In recent years pediatric emergency departments have seen a dramatic rise in the number of children and families presenting seeking mental health treatment. As a child and adolescent psychiatrist primarily working in the emergency room, I’m often asked by my Emergency Medicine colleagues to develop an “agitation plan” for patients who are deemed at risk of acting out in an aggressive manner. Most often these requests tend to focus on the PRN medication plan should a child become aggressive or upset. However, most successful agitation plans begin well before any medication needs to be administered.read more
Two-month-old male presented with unknown duration of respiratory distress. He had been “breathing fast since birth” with no acute fevers, vomiting, or sick contacts. Review of systems is notable for diffuse muscle weakness and chronic coughing with feeds. Developmental history is significant for lifelong decreased movement and inability to lift head when prone. No family history of motor delay or decreased tone.
Vitals: afebrile, HR 163, RR 68, PO2 92%. Patient is ill-appearing with minimal response to tactile stimuli. The evident tachypnea is associated with increased abdominal muscle use with retractions and grunting. Neurological exam has open, flat, anterior fontanelle with profound head lag and “frog-legging” of lower extremities. Deep tendon reflexes cannot be elicited. Skin exam is negative for rashes or hematomas.read more
Recently, the lay press reported a promising breakthrough in decreasing the frequency of peanut allergies in children at high risk for peanut allergy by early introduction of peanuts. (1) In the study “peanuts” were introduced to infants between the ages of 4 and 11 months. (1) The research shows promise to combat the increasing prevalence of peanut allergy in Western countries. (1) Although, not discussed in news reports, the peanut product given to infants in the study was not whole peanuts. Infants were given “Bamba,” a peanut butter flavored puffed maize product. (1) Some news reports, although not all, discussed that early introduction of peanuts should be done under a physician’s care. The general public should also be reminded about the choking risk of peanuts especially in children 3 and under and that babies in this study were not given whole peanuts. Choking is a leading cause of mortality and morbidity in children 3 and under with food, toys and coins most often the culprits. (2) Small children are vulnerable to choking in many ways. A child’s airway occludes easily with small objects because of the small diameter of the airway and young children often can’t cough with enough force to dislodge a foreign body. (2) Additionally until molars erupt, children are unable to sufficiently chew food into smaller portions adequate for swallowing. (2) Finally, even though children at age 3 to 4 have molars, they are still learning to chew and are easily distracted which can lead to choking. (2) Approximately 1 child every 5 days in the United States dies from choking on food. (2) High risk foods for choking include hot dogs, hard candy, peanuts, nuts and seeds, whole grapes, raw carrots, apples, popcorn, marshmallows, chewing gum and globs of peanut butter. (2) In conclusion, lets take this opportunity to educate the public regarding choking risks in children along with enthusiasm for promising research on peanut allergy prevention.read more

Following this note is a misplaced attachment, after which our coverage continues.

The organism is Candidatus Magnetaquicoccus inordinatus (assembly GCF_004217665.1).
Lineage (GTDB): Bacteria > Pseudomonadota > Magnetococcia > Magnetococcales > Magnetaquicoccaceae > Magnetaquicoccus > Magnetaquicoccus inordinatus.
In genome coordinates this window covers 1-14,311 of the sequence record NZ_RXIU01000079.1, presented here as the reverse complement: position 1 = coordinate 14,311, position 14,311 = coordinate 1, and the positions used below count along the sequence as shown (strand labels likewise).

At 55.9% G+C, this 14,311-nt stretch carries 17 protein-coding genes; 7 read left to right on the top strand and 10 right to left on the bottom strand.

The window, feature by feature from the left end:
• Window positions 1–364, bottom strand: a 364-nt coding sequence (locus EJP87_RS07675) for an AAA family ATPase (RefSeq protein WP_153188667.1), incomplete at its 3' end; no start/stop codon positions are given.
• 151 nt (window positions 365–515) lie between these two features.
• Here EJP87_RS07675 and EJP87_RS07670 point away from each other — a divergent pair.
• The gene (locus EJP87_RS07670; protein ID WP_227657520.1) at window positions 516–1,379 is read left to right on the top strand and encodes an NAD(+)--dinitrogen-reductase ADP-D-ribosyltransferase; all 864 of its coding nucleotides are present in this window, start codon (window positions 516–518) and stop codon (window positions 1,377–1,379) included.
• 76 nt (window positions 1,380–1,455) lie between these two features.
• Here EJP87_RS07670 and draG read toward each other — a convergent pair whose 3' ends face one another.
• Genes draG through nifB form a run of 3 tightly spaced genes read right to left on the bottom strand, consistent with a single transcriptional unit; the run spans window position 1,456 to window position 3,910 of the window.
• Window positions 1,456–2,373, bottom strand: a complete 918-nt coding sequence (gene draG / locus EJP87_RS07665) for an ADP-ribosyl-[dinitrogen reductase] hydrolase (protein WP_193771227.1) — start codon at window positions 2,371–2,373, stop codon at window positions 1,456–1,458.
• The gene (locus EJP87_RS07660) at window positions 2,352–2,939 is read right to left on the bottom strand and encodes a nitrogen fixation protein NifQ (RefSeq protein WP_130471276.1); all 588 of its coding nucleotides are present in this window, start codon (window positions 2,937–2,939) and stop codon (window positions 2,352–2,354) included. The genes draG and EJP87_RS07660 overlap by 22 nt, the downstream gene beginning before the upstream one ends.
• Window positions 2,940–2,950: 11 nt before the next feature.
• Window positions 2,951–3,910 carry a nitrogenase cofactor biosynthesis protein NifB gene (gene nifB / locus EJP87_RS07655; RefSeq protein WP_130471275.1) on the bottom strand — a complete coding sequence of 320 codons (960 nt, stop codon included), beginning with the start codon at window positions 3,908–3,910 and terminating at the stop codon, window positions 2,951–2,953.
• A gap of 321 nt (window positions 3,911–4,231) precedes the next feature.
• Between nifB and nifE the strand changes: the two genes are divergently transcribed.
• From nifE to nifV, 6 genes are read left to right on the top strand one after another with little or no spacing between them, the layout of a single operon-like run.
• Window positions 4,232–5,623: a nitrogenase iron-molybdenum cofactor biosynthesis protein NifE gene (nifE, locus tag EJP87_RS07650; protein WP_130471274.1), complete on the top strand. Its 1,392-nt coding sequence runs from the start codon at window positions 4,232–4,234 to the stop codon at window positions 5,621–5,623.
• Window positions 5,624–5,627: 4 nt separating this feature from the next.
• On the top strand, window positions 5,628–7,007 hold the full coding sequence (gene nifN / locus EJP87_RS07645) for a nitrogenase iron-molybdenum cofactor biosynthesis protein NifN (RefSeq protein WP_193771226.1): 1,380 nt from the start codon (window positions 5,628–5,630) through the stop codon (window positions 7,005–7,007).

After years of steady decline in smoking among young people, we are now seeing a significant rise in the use of e-cigarettes or “vaping.” In December the AAP, AAFP, ACP, and ACOG joined the AMA in issuing a public statement of support for a Surgeon General report highlighting the increased use and dangers of e-cigarettes in young people. At the same time there is a widespread counter message seen in advertisements and social media claiming the benefits of e-cigarettes and attacking the efforts of the CDC, Surgeon General and FDA. All physicians should become educated about the issues and be prepared to discuss them with their patients. What are the facts?read more
Just a few weeks after the 2016 ACEP Scientific Assembly and I’m still enjoying the academic high I get after the conference each fall. So many terrific speakers and topics—and I’m very grateful to have access to their slides as I struggle to recall their many pearls of wisdom. From the high fidelity Code Black simulations to my final session “Wilderness Medical Improvisation: What Would MacGyver do?” I couldn’t get enough.
Equally inspiring was the turnout for our annual section meeting. We had such a diverse group taking the time to meet after a long day of lectures. Our section enjoys the continuity of veterans such as Madeline Joseph, Sharon Mace, and Lee Benjamin, as well as newer faces such as Jessica Wall, Kurtis Mayz, and Nadia Pearson. The Pediatric section is remarkable not only because of its robust numbers (over 900!) but because of its diversity and welcoming atmosphere. This is a great way to get involved in addressing the challenges we all face in caring for children in emergency medicine.read more